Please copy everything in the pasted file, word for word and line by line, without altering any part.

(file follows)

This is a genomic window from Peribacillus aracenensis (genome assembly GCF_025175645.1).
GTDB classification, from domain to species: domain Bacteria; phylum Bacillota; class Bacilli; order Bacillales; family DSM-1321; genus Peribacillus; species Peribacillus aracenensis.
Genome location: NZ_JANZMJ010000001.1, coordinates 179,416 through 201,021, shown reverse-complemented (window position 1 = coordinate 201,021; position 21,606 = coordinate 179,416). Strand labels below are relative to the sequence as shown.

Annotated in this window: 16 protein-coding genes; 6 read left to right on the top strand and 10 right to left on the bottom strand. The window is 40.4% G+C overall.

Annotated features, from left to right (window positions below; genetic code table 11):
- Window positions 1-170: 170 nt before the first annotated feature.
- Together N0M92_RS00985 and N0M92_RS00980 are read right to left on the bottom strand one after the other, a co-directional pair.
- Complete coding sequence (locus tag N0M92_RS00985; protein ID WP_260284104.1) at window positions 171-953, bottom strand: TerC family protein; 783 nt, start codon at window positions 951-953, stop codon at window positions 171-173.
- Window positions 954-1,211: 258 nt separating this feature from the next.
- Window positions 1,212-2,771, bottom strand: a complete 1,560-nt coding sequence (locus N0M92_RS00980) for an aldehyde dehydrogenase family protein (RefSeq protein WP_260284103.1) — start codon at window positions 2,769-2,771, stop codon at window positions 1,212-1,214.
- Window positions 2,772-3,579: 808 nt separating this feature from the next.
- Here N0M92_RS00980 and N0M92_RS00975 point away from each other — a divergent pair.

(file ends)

This is a genomic window from Peribacillus aracenensis (genome assembly GCF_025175645.1).
GTDB classification, from domain to species: domain Bacteria; phylum Bacillota; class Bacilli; order Bacillales; family DSM-1321; genus Peribacillus; species Peribacillus aracenensis.
Genome location: NZ_JANZMJ010000001.1, coordinates 179,416 through 201,021, shown reverse-complemented (window position 1 = coordinate 201,021; position 21,606 = coordinate 179,416). Strand labels below are relative to the sequence as shown.

Annotated in this window: 16 protein-coding genes; 6 read left to right on the top strand and 10 right to left on the bottom strand. The window is 40.4% G+C overall.

Annotated features, from left to right (window positions below; genetic code table 11):
- Window positions 1-170: 170 nt before the first annotated feature.
- Together N0M92_RS00985 and N0M92_RS00980 are read right to left on the bottom strand one after the other, a co-directional pair.
- Complete coding sequence (locus tag N0M92_RS00985; protein ID WP_260284104.1) at window positions 171-953, bottom strand: TerC family protein; 783 nt, start codon at window positions 951-953, stop codon at window positions 171-173.
- Window positions 954-1,211: 258 nt separating this feature from the next.
- Window positions 1,212-2,771, bottom strand: a complete 1,560-nt coding sequence (locus N0M92_RS00980) for an aldehyde dehydrogenase family protein (RefSeq protein WP_260284103.1) — start codon at window positions 2,769-2,771, stop codon at window positions 1,212-1,214.
- Window positions 2,772-3,579: 808 nt separating this feature from the next.
- Here N0M92_RS00980 and N0M92_RS00975 point away from each other — a divergent pair.